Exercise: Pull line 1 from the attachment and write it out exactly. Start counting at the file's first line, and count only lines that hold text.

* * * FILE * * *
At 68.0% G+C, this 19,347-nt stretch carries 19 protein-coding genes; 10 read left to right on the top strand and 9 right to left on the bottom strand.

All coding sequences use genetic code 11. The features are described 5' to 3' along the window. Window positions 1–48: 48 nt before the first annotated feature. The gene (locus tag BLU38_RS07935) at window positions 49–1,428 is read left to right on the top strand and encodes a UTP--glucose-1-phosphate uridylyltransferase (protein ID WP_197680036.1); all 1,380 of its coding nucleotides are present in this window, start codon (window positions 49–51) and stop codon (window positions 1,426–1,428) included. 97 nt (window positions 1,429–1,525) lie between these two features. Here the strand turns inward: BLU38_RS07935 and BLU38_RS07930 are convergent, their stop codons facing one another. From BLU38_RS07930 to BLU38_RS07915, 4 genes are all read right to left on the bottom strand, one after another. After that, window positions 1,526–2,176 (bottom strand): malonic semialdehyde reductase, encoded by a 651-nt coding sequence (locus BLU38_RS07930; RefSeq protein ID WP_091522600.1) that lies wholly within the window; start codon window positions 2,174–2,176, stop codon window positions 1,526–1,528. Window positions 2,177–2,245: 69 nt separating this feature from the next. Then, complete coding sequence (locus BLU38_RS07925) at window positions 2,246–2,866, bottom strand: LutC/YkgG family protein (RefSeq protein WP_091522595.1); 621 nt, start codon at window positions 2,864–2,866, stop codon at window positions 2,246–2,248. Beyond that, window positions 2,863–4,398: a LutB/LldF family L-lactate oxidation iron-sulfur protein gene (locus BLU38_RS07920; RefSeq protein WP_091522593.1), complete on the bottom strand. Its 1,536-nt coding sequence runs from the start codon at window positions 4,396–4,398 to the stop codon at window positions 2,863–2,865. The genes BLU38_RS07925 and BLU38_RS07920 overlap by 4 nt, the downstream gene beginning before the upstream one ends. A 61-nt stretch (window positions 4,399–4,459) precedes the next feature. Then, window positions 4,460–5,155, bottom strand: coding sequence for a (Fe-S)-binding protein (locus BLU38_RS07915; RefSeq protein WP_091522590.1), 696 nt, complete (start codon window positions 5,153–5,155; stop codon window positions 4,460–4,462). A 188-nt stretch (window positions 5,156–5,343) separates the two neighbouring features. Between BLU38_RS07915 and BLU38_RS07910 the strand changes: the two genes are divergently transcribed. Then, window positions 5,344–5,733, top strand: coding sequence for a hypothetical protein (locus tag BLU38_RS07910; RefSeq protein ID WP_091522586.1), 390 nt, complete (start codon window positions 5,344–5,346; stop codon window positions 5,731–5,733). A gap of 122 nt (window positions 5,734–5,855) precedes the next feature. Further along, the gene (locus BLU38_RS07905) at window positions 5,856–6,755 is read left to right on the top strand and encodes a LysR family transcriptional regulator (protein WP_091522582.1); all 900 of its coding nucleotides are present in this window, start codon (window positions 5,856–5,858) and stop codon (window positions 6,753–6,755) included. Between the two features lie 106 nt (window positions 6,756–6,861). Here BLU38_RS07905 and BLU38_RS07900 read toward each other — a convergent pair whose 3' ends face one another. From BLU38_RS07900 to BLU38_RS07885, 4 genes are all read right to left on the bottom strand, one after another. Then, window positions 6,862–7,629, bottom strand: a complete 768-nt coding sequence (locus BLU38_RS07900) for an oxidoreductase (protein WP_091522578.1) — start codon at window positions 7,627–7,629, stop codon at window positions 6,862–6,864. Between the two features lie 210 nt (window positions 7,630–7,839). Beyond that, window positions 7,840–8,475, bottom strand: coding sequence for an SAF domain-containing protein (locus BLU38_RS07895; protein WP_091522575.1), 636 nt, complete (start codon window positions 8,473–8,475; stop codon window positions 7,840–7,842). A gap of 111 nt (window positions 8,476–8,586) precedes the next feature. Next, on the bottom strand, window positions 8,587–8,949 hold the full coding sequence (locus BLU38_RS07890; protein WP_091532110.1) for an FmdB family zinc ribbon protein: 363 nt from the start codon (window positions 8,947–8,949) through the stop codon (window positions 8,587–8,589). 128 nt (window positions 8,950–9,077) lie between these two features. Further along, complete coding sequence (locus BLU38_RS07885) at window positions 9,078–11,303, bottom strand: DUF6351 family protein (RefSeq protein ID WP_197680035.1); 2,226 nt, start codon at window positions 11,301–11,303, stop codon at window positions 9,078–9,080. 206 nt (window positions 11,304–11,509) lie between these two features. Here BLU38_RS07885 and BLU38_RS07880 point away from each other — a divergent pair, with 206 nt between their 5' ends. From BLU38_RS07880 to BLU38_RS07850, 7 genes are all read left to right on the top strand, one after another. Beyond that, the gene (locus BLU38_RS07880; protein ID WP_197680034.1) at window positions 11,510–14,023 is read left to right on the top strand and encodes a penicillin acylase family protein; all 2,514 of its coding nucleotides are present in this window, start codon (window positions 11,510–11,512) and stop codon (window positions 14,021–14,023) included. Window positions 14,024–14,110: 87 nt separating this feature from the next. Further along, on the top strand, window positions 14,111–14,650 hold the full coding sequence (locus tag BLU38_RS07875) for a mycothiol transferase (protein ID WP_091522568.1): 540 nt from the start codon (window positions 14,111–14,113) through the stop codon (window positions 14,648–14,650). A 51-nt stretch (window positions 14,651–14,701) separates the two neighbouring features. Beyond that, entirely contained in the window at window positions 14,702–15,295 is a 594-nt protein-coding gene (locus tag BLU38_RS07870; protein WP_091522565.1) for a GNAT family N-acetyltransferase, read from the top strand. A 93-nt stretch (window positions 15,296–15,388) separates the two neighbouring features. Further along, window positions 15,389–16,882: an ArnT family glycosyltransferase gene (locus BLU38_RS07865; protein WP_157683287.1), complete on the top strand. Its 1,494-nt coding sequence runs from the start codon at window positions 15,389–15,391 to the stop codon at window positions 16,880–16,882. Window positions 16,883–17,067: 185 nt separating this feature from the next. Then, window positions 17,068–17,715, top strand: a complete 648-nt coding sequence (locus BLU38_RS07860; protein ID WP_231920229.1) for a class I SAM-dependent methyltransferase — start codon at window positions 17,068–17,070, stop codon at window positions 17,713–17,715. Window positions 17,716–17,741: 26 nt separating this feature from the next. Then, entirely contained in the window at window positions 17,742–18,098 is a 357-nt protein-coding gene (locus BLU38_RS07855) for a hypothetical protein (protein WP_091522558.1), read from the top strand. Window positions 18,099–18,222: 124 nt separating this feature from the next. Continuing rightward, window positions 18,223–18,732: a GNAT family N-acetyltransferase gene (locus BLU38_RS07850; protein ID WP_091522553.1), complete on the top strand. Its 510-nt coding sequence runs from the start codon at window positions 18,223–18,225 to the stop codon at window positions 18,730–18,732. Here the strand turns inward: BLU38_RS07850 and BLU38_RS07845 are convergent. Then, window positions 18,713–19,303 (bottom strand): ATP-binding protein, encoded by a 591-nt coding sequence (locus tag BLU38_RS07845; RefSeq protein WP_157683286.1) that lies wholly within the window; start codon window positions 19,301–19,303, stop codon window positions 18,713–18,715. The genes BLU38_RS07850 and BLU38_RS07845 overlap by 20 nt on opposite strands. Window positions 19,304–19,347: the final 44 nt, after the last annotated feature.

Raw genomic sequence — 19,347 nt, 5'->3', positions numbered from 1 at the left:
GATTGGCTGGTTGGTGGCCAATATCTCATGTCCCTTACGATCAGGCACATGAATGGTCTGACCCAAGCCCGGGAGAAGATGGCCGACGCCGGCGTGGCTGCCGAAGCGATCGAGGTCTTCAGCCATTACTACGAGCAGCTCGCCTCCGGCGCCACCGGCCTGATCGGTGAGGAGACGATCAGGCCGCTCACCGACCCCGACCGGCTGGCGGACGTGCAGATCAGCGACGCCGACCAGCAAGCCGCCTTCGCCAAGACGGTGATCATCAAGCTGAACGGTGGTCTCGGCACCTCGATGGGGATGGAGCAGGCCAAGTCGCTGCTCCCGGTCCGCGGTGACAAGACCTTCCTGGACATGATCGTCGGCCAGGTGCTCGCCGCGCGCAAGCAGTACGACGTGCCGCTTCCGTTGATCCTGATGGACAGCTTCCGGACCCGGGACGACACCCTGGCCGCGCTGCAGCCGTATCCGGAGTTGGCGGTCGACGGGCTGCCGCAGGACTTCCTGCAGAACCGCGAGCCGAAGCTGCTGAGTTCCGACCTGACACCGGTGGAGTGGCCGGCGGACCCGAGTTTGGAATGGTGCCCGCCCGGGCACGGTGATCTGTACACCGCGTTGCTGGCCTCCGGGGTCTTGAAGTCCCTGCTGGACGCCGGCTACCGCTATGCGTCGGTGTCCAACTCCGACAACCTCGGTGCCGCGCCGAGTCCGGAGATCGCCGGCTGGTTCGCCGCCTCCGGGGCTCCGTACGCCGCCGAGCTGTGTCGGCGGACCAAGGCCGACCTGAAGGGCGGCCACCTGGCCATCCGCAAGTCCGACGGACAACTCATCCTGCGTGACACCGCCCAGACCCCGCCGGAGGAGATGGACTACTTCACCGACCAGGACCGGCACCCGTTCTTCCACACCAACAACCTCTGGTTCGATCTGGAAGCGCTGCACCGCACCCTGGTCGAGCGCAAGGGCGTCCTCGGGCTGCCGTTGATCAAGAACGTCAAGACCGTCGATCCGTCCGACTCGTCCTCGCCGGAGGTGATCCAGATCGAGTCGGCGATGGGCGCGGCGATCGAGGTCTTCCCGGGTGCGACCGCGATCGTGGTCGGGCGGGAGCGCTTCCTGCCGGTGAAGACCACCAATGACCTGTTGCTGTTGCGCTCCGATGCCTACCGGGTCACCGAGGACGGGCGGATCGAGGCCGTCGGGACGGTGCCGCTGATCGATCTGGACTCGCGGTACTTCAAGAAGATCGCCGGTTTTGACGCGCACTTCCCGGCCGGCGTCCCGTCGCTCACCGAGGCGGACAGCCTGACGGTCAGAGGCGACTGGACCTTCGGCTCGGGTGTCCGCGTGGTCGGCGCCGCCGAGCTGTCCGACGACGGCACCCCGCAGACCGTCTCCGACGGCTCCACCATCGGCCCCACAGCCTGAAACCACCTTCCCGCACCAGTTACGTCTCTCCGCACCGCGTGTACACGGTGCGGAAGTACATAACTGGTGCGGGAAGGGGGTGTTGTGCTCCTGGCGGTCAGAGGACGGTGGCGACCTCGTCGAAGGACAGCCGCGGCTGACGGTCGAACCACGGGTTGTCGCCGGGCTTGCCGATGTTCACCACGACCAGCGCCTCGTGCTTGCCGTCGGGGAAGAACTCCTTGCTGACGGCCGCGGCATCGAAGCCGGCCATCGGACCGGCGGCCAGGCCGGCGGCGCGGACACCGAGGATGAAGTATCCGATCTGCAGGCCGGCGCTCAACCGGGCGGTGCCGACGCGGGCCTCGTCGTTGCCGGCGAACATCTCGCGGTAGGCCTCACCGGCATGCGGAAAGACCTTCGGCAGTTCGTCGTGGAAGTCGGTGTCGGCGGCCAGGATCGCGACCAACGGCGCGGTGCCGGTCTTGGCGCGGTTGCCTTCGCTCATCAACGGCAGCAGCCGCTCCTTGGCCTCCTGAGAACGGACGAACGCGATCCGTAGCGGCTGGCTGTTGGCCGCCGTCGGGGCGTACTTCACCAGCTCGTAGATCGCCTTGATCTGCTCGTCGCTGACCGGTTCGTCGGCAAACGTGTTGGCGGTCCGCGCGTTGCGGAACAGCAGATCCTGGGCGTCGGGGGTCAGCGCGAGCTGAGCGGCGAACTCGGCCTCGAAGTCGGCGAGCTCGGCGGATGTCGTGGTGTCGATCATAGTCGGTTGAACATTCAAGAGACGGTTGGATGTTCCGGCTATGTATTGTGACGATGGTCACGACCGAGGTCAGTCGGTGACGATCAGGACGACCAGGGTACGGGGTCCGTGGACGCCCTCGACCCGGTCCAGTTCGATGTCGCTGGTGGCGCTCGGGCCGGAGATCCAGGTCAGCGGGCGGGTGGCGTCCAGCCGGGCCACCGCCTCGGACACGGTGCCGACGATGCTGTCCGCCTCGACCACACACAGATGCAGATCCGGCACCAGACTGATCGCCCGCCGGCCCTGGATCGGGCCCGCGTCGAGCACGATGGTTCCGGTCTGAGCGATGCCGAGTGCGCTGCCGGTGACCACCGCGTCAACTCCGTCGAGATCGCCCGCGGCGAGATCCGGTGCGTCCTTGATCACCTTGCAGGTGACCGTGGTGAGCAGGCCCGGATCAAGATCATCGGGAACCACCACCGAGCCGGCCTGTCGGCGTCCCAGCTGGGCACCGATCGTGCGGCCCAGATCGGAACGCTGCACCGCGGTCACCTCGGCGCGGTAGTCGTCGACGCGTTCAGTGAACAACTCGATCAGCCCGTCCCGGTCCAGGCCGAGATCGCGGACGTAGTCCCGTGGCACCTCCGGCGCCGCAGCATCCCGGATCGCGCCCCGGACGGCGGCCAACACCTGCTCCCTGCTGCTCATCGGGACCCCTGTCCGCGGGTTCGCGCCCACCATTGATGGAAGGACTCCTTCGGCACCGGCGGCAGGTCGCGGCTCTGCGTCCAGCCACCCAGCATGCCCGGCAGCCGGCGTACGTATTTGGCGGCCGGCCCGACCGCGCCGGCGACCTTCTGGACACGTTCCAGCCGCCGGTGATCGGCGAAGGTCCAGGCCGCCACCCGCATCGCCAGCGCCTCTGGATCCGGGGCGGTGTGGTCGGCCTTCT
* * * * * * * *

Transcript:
At 68.0% G+C, this 19,347-nt stretch carries 19 protein-coding genes; 10 read left to right on the top strand and 9 right to left on the bottom strand.